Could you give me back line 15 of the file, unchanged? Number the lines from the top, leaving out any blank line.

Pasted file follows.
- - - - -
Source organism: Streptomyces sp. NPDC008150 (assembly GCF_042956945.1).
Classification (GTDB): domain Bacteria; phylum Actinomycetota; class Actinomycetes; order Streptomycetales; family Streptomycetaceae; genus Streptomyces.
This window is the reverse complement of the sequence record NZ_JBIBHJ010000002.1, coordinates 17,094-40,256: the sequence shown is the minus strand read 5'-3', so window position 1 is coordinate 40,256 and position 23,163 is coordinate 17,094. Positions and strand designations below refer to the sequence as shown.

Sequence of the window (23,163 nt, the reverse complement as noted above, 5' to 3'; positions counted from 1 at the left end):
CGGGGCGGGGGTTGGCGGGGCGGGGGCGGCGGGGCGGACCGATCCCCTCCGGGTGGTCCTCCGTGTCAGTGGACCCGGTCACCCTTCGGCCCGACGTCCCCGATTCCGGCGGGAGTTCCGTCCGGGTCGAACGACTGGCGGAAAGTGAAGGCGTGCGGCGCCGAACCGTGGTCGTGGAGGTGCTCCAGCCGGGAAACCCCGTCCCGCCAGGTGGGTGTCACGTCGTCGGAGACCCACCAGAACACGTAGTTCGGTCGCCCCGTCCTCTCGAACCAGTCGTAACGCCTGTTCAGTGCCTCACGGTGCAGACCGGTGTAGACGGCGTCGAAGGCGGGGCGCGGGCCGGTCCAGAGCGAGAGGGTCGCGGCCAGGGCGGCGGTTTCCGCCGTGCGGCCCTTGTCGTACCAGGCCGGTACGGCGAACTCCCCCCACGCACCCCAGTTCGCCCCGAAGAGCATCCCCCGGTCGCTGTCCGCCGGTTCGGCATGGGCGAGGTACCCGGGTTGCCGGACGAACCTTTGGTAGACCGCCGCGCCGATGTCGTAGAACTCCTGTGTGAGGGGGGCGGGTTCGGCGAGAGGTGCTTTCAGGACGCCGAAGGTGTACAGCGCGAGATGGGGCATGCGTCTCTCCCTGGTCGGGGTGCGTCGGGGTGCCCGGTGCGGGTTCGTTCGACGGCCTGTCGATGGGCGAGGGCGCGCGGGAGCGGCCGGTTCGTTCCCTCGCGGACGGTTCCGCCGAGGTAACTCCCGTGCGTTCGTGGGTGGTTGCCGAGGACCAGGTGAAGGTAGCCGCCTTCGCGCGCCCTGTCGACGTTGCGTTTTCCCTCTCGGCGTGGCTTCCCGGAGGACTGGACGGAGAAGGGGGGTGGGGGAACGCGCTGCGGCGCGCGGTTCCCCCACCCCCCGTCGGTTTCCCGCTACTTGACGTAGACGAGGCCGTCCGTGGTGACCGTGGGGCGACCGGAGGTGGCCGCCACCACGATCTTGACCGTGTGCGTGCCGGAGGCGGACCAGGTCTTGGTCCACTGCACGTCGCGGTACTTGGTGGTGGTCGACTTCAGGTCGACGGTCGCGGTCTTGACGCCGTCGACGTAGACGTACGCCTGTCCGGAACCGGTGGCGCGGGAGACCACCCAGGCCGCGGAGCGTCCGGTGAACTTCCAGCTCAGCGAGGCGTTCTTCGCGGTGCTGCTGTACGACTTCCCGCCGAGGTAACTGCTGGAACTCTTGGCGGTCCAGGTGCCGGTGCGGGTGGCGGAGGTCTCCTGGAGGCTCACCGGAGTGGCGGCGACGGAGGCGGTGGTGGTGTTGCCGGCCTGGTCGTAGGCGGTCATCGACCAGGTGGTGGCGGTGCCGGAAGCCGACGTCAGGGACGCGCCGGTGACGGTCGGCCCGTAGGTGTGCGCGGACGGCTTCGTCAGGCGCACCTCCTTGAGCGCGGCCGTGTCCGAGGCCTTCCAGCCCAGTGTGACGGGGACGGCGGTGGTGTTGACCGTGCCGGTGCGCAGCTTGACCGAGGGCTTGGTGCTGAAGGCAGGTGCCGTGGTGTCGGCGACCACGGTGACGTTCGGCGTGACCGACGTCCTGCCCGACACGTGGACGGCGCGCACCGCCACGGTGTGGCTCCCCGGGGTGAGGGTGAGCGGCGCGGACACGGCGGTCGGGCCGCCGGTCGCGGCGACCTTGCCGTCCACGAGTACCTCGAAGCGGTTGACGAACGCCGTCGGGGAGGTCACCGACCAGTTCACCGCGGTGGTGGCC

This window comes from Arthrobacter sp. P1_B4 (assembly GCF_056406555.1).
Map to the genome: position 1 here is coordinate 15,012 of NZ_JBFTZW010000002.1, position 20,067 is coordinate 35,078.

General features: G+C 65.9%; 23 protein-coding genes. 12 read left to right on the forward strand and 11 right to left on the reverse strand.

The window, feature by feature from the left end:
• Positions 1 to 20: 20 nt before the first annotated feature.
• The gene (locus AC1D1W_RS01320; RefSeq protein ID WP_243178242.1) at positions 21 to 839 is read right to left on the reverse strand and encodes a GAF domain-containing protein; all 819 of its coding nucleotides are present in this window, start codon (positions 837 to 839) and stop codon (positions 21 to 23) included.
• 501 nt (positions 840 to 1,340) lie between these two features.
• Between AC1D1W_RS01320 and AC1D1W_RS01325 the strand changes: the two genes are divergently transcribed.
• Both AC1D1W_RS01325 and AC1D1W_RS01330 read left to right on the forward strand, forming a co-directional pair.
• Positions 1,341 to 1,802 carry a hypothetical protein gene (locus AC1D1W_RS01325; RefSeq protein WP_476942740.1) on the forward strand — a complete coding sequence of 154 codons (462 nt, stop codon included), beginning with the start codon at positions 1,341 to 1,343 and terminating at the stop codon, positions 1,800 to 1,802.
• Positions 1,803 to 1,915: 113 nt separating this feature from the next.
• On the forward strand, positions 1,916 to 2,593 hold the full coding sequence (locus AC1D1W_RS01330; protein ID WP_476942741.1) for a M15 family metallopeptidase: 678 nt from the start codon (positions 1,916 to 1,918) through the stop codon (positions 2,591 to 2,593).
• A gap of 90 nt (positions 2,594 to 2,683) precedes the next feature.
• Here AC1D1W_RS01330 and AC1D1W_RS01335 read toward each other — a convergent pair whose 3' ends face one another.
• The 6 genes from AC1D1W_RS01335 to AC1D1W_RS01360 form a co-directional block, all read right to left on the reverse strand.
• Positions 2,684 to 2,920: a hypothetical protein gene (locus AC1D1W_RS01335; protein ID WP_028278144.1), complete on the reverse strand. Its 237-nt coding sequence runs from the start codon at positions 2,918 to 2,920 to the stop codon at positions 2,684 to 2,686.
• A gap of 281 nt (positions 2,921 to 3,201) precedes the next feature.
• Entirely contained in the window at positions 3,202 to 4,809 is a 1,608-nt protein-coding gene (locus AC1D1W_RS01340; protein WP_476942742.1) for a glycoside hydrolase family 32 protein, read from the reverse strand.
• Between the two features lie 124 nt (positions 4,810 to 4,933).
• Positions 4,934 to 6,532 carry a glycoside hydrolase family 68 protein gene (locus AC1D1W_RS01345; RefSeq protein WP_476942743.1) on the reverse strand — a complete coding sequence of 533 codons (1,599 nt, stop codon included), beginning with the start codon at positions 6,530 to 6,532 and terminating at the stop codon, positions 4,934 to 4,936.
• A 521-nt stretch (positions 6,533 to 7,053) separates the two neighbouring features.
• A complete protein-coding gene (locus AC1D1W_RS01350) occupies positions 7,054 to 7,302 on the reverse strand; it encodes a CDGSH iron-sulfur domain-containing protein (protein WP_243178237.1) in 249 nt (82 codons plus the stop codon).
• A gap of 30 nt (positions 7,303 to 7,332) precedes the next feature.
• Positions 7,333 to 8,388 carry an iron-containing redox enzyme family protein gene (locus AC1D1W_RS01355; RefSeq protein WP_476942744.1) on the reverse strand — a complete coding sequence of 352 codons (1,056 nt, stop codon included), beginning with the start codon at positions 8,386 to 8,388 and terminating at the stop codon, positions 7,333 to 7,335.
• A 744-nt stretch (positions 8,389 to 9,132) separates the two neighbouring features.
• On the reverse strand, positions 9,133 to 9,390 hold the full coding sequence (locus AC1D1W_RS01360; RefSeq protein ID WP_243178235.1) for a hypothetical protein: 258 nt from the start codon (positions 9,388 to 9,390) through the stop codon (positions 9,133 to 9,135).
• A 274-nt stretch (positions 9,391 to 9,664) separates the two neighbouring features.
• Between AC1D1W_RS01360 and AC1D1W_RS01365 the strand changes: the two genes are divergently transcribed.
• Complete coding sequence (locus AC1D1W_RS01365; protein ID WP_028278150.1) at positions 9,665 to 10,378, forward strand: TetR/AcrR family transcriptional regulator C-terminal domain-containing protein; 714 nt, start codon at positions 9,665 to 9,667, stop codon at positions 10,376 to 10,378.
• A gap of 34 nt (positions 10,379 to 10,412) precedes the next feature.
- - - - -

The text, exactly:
• Positions 1,341 to 1,802 carry a hypothetical protein gene (locus AC1D1W_RS01325; RefSeq protein WP_476942740.1) on the forward strand — a complete coding sequence of 154 codons (462 nt, stop codon included), beginning with the start codon at positions 1,341 to 1,343 and terminating at the stop codon, positions 1,800 to 1,802.